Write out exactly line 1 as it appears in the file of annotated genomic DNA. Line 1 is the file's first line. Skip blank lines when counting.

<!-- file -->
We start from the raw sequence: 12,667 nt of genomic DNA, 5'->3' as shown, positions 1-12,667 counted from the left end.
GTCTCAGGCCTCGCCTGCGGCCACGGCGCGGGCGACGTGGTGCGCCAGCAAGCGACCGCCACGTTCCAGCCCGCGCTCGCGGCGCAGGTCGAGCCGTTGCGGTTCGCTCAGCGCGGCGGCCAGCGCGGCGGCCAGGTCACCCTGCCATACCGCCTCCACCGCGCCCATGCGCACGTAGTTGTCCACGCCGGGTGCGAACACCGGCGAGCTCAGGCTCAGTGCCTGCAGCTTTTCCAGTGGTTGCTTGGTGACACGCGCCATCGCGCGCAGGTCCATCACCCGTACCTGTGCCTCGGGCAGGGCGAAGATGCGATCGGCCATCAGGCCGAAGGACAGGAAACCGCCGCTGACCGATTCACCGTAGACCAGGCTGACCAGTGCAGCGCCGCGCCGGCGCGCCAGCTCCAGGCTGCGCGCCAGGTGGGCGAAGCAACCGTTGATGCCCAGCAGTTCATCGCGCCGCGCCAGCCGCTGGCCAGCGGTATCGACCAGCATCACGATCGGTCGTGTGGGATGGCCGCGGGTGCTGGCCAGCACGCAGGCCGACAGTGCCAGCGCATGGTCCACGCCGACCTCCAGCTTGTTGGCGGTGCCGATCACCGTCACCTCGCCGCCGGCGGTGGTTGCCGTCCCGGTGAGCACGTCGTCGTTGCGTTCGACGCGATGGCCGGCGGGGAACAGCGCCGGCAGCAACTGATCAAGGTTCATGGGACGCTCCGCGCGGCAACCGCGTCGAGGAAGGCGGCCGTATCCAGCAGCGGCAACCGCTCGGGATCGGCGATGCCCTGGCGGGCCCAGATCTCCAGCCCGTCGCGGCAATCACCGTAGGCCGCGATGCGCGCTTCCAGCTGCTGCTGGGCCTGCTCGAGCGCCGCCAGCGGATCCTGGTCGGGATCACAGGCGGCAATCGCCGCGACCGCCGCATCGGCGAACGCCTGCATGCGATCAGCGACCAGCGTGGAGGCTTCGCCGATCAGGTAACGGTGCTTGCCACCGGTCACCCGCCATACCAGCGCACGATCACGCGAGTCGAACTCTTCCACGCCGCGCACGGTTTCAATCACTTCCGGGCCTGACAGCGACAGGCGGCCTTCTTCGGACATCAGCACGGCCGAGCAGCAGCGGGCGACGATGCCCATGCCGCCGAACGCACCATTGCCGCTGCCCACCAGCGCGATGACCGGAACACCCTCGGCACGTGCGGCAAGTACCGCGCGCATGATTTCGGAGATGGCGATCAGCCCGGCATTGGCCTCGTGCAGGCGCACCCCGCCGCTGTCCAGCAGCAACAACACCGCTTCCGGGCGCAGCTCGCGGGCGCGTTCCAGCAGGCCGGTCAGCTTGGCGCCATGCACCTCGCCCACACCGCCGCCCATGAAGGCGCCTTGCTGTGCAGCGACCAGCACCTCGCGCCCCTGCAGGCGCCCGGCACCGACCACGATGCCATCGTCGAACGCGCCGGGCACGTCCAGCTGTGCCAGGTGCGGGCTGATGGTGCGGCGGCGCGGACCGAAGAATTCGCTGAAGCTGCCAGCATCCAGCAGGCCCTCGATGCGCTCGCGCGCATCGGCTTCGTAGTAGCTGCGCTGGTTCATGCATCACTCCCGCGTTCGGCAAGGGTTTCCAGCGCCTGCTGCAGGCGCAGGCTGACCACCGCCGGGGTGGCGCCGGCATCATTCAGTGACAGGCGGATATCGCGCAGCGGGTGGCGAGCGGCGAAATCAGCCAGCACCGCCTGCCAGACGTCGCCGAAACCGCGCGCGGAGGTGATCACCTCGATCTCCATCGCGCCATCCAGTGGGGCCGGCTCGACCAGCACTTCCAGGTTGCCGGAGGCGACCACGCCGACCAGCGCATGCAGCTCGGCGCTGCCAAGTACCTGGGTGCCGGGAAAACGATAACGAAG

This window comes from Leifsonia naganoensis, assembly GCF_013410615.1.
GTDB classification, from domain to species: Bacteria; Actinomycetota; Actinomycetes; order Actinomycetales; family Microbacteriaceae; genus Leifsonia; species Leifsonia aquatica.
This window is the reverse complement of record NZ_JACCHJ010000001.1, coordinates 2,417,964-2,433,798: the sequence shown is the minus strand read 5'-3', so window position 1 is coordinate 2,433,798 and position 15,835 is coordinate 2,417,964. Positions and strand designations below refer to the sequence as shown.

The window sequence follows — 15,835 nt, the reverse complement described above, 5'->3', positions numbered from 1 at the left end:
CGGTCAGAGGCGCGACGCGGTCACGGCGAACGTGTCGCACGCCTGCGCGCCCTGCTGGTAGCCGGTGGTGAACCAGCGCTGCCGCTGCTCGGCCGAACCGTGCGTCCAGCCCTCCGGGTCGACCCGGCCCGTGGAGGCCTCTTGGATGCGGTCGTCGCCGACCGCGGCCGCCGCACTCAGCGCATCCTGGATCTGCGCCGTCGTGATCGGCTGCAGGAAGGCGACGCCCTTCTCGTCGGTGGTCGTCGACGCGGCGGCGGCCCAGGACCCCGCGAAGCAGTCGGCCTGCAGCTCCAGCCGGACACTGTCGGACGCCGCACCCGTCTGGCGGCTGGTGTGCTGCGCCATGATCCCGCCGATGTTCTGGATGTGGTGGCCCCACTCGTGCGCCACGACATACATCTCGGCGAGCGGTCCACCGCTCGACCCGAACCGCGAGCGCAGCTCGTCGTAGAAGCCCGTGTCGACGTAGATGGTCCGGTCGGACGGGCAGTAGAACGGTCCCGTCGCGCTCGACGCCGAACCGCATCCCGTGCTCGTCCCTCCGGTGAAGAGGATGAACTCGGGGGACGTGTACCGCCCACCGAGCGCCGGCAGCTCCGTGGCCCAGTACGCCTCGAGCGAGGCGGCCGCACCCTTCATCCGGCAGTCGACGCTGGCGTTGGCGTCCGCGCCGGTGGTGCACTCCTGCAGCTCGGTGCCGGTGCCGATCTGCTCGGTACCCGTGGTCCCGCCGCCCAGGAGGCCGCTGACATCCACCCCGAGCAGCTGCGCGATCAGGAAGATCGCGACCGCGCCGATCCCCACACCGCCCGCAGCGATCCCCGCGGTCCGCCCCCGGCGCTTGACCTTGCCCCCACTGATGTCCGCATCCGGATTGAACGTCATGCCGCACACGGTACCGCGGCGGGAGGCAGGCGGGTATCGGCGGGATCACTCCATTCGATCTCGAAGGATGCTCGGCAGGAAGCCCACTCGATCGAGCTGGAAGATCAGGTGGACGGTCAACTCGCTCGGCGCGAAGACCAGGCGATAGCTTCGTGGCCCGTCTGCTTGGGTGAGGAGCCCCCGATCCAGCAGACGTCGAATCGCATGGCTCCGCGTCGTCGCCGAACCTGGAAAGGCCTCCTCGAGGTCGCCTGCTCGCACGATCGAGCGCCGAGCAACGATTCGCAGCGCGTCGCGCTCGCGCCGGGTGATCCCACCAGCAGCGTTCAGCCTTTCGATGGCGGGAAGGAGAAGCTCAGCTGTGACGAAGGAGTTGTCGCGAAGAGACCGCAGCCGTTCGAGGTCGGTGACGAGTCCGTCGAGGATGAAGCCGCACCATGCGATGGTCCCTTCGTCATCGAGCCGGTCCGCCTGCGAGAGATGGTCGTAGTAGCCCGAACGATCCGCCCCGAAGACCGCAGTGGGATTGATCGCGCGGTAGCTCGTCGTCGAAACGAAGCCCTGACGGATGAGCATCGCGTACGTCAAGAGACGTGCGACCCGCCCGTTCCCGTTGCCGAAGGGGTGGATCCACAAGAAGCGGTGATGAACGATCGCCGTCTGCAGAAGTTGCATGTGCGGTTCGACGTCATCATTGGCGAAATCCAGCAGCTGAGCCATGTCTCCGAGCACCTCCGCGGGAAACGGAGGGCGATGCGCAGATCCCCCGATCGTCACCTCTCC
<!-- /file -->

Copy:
We start from the raw sequence: 12,667 nt of genomic DNA, 5'->3' as shown, positions 1-12,667 counted from the left end.